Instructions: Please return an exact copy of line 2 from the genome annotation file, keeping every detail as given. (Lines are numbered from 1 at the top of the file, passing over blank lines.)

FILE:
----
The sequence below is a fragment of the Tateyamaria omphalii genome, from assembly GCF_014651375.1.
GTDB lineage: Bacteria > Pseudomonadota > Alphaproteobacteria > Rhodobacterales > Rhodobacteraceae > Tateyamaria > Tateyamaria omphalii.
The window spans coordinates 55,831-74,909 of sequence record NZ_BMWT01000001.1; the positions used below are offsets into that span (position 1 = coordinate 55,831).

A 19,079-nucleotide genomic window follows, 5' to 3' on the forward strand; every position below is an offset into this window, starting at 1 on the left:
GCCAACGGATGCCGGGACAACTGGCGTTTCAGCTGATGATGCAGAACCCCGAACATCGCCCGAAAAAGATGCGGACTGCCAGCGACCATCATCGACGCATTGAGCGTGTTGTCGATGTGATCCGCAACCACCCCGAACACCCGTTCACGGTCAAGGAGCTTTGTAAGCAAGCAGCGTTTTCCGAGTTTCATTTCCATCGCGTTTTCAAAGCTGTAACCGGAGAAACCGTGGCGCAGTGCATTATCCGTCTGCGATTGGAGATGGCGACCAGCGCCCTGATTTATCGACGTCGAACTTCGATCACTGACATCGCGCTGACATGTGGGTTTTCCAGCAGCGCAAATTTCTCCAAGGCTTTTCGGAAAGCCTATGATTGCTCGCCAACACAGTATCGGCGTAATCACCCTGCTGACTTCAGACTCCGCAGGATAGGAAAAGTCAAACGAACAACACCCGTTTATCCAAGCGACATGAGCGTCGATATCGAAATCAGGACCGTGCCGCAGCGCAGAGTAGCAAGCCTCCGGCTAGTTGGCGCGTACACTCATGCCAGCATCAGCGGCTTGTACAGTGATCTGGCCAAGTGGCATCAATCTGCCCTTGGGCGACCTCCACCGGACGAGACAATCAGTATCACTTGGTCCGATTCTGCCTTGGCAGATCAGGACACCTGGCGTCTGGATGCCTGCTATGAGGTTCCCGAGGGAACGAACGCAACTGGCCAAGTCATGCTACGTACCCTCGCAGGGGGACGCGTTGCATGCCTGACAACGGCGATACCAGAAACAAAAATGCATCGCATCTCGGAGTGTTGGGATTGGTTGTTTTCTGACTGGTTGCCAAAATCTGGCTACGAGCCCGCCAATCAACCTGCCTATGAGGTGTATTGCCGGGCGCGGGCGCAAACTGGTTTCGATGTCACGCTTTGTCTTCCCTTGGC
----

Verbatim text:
GTDB lineage: Bacteria > Pseudomonadota > Alphaproteobacteria > Rhodobacterales > Rhodobacteraceae > Tateyamaria > Tateyamaria omphalii.